Animals and Plants Adapting to Climate Change

Predicted warming for the end of the century. Panels A-F involve low, medium and high carbon dioxide increases. Panels G and H are based on greenhouse gas concentrations stabilized as of 2000. © Science

A number of changes occurring among plants and animals point to unnatural climate change, many scientists say. [Full Story]

Land animals

Reindeer are expected to disappear from large portions of their current range by the end of the century.

Marmots are ending their hibernations about three weeks earlier than they did 30 years ago.

Canadian red squirrels are breeding about 18 days earlier.

Red foxes are spreading northward, encroaching on territory normally occupied by their artic cousins.

North American Fowler's toads are breeding six days later than they did a decade ago.

Polar bears today are thinner and less healthy than those of 20 years ago.


Coral reefs around the world are predicted to increase by up to a third in size.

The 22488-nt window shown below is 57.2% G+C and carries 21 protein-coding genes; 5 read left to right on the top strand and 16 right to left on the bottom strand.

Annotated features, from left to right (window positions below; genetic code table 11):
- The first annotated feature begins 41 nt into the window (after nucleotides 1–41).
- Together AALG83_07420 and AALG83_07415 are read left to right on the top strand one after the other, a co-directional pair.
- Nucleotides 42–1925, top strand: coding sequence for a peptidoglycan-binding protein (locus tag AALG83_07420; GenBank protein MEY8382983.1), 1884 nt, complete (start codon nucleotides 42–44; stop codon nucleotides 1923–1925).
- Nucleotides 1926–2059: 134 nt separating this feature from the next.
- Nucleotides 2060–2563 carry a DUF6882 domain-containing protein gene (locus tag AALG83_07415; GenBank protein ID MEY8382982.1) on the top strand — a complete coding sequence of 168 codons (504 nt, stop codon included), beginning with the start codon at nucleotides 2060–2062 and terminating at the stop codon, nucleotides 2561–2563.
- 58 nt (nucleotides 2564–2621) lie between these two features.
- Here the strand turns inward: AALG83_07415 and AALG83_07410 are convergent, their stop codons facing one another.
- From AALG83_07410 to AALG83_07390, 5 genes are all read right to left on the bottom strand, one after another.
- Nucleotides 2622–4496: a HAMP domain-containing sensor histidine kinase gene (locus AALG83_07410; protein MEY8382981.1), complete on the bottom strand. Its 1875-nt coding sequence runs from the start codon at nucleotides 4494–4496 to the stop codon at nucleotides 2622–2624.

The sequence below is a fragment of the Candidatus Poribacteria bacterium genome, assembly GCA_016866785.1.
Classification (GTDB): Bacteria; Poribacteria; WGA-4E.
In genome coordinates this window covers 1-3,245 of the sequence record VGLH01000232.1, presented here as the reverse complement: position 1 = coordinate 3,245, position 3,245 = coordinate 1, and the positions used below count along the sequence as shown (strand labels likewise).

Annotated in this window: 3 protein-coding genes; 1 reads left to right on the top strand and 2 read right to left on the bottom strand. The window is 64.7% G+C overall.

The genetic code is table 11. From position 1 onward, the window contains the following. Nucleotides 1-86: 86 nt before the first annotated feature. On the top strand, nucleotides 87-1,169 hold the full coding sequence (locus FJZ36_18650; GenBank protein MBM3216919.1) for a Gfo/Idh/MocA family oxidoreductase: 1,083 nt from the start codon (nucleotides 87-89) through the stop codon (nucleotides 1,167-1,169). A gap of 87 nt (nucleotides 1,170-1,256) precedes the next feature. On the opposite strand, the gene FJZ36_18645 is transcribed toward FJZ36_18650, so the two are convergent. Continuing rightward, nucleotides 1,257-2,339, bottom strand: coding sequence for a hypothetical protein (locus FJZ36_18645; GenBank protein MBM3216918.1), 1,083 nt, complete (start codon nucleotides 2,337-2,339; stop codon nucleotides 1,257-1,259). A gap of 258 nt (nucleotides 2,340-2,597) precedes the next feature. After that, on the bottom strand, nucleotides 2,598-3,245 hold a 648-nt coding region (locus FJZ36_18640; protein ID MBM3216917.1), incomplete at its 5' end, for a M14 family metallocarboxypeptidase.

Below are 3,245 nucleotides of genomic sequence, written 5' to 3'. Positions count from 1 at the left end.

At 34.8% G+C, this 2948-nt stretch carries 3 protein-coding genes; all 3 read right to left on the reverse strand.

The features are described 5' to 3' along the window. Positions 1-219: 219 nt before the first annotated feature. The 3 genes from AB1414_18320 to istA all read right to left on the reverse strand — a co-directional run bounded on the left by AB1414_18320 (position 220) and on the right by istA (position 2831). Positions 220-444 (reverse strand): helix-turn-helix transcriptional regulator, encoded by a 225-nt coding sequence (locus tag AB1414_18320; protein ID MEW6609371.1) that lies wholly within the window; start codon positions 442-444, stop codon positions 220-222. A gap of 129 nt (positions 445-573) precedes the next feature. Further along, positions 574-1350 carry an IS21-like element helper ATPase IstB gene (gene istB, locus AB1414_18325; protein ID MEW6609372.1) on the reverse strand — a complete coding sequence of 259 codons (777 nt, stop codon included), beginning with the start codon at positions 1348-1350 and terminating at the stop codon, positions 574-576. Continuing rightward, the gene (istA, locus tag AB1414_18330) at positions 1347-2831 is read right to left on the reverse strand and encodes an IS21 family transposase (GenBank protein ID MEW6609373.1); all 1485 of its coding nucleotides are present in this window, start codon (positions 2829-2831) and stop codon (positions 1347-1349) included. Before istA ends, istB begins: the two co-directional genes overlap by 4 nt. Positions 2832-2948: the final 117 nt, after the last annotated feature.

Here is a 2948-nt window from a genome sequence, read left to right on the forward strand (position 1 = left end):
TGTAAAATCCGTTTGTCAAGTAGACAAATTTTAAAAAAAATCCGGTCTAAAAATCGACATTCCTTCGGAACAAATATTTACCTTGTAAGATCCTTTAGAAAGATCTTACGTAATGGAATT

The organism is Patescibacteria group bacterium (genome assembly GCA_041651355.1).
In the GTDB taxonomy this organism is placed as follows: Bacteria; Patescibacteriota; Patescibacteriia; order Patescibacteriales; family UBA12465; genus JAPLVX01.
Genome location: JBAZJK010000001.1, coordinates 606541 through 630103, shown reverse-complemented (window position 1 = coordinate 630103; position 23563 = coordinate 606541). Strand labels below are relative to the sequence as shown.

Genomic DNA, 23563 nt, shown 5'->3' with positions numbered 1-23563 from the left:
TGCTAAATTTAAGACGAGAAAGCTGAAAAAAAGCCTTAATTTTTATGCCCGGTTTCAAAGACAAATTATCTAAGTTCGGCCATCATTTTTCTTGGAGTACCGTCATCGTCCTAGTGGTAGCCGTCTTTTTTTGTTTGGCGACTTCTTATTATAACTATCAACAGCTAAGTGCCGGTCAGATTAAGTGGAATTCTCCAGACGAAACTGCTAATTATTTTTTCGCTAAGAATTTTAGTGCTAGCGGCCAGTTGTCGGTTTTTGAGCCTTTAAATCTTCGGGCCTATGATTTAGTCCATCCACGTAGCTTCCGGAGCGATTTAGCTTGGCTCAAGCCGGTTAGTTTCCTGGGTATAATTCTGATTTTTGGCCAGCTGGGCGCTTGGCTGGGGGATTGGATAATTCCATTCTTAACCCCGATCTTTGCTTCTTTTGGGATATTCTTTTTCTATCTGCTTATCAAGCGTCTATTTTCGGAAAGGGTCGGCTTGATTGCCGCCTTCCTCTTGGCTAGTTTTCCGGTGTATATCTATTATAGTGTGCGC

Elephant seal pups are leaner because their prey is migrating to cooler waters.

Loggerhead sea turtles are laying their eggs about 10 days earlier than they did 15 years ago.

Rising temperatures are influencing the sex of Hawkbill turtle hatchlings, with more females than males being born.

Tidal organisms like rock barnacles, mollusks, and tidal snails commonly found in warm southern waters are moving northward.

Many fish species are moving northward in search of cooler waters.


The diet of some songbirds are changing, with some avoiding insects that consume leaves exposed to high levels of carbon dioxide.

North American tree swallows are laying their eggs about nine days earlier than they did 40 years ago.

Common murres are breeding 24 days earlier than they did a decade ago.


Some plants are thriving in areas where their growth was limited before, thanks to temperature changes that provide more water, heat and sunlight.

American flowering plants like columbines and wild geraniums are blooming earlier than before.


Edith's checkerspot butterflies are moving northward in search of cooler temperatures.

A gene in the fruitfly Drosophila normally associated with hot, dry conditions has spread to populations living in traditionally cooler southern regions.

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